City Lights Bookstore: Women of the Beat Movement
Carolyn Cassady, Brenda Frazer, Joanne Kyger, Diane DiPrima, and Hettie Jones are a few of the historical voices from the margins that chronicled the reality of the women of the Beat movement. Cassady, author of Off the Road, was responsible for the mortgage when husband Neal Cassady lost money betting at the racetrack but this didn’t hold her back from pursuing her own literary agenda (Morgan: 2003). Frazer, author of Troia: Mexican Memoirs, worked as a prostitute to support her family while husband Ray Bremser focused on avoiding the law and prison. Kyger, was able to move through many literary circles and break into the literary male circle. DiPrima uses “rhetoric to her own advantage” by turning “masculine traditions…and using it against itself” (Charters 1992: 359). DiPrima, mother of five children, has had her poem about an early abortion used as propaganda to support the pro-life movement’s cause. Jones, writes of her transformation from a young Jewish woman to the wife of a radical African-American writer. Jones supported herself and her husband on a full-time day job only to come home in the evenings to help her husband run an underground magazine and press.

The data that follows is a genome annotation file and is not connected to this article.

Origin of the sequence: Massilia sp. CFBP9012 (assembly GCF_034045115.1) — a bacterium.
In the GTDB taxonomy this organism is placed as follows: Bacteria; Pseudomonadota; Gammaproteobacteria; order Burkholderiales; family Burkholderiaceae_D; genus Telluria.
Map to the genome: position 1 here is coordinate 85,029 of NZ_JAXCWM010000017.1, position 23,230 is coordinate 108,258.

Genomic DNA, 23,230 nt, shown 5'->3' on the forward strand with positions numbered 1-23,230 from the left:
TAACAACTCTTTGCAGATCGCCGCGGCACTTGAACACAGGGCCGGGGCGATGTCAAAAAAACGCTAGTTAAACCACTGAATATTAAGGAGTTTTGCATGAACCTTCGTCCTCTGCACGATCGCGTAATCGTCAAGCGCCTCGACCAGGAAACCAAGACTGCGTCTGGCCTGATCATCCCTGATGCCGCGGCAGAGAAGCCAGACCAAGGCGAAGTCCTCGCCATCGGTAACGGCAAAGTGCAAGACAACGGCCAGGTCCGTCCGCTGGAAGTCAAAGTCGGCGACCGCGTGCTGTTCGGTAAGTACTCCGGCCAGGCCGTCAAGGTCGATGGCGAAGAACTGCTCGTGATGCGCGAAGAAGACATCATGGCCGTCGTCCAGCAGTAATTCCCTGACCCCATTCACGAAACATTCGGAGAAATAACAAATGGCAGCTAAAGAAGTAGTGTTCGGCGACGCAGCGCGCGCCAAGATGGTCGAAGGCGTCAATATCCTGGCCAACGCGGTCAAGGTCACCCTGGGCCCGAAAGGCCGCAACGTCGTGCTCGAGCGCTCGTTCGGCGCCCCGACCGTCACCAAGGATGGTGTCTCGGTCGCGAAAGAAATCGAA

Male writers such as Allen Ginsberg, Jack Kerouac, Jack Spicer and Neal Cassady dominated the Beat movement, while women were defined by the movement’s male circles and continued in their marginal roles as wives, mothers, or lovers (Davidson: 1989). A movement that stressed independence, free choice, and shucking social conformity ensnared many women in traditional roles teeming with domestic responsibility. The post-war 1950s embodied certain attitudes towards women that relegated them to traditional female roles but created conflicting expectations as women became a strong presence in the workforce (Davidson: 1989). The Beat movement may have reinforced 1950s sexist attitudes and misogynistic views towards women but the women of the Beat movement created a foundation for future feminist movements.
The women of the Beat Movement would continually push back against the confining attitudes towards their gender and redefine their future role. These fearless leaders unabashedly challenged society’s attitudes towards women by creating a life of their own which embraced their courage, intellect, and sexuality. The freedom they experienced and the progress they made as intellectual equals with their male counterparts would inspire future generations of feminists. Many of today’s feminists and women writers derive their inspiration from the women of the Beat movement.
Voices continue to migrate from the margins into mainstream culture due in part to bookstores and publishers such as City Lights who ensure people from all backgrounds are given a voice. Ferlinghetti adds that, “the most interesting writing today comes from Third World writers or women” whose revolution is still underway (Wilner 2007: 34). City Lights strives for freedom of speech as well as for freedom to express oneself without rigid academic and social constraints.